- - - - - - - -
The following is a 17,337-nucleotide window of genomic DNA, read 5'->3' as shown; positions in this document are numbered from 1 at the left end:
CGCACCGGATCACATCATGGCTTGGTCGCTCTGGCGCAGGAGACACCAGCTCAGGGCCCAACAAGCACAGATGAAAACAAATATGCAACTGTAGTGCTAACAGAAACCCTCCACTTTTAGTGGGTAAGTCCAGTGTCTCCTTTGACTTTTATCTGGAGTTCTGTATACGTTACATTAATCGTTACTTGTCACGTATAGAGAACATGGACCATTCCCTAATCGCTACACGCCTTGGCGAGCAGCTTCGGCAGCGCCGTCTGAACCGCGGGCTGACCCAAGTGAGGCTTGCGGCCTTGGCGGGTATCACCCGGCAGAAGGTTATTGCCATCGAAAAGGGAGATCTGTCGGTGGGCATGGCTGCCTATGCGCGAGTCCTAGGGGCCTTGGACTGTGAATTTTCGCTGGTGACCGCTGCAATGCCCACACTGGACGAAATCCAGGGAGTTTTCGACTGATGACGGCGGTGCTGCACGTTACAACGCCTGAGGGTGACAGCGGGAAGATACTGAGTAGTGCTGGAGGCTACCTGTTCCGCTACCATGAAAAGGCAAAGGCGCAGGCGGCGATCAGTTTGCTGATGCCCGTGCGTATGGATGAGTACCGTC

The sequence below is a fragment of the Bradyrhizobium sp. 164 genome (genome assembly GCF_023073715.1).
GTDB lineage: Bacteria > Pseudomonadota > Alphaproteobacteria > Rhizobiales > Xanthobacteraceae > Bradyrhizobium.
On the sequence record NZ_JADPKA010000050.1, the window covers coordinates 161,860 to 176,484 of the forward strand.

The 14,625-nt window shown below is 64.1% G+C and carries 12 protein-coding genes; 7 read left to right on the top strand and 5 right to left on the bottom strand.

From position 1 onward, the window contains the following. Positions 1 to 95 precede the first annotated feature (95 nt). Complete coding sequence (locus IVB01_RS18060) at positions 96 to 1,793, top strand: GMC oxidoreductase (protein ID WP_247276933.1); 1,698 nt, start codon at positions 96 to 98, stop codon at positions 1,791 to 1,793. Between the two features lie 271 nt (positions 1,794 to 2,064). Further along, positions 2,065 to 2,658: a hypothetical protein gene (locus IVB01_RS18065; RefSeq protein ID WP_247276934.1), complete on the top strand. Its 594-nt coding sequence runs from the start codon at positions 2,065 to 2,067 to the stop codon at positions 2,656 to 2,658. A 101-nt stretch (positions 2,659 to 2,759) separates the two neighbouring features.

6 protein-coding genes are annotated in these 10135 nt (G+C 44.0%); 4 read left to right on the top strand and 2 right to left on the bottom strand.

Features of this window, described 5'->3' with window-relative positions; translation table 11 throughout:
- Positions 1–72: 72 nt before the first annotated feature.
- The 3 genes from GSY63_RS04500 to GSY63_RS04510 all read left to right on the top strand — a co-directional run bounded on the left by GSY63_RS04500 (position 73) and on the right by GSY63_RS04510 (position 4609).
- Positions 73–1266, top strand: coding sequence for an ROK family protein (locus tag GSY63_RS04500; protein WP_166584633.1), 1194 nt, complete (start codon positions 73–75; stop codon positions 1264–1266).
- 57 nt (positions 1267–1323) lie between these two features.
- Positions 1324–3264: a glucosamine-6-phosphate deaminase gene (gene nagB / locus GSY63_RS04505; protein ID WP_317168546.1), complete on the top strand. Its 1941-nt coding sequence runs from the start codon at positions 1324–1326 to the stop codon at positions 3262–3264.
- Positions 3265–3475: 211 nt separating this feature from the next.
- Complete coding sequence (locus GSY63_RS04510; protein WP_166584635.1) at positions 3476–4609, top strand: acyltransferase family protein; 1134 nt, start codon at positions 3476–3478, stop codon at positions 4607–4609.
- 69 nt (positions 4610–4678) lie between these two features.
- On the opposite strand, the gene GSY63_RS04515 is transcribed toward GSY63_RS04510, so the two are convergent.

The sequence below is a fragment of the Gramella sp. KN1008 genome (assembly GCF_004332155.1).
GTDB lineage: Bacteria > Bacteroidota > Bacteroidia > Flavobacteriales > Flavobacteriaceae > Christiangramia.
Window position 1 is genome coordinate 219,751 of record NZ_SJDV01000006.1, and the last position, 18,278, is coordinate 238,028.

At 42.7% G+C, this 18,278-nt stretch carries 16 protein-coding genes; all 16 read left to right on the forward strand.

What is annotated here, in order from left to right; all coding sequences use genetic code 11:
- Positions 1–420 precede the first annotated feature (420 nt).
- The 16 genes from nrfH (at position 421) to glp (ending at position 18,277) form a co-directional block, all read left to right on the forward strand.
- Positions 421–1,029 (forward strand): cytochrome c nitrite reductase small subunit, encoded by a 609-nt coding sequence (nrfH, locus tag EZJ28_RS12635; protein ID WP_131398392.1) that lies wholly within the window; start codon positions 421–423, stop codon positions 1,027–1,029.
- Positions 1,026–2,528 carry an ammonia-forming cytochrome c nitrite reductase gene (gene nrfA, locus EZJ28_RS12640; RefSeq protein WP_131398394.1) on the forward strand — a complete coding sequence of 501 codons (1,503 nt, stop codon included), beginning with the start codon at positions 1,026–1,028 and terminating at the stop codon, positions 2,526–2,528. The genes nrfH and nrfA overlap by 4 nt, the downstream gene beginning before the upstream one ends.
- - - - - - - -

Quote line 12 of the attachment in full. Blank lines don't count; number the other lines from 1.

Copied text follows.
- Positions 73–1266, top strand: coding sequence for an ROK family protein (locus tag GSY63_RS04500; protein WP_166584633.1), 1194 nt, complete (start codon positions 73–75; stop codon positions 1264–1266).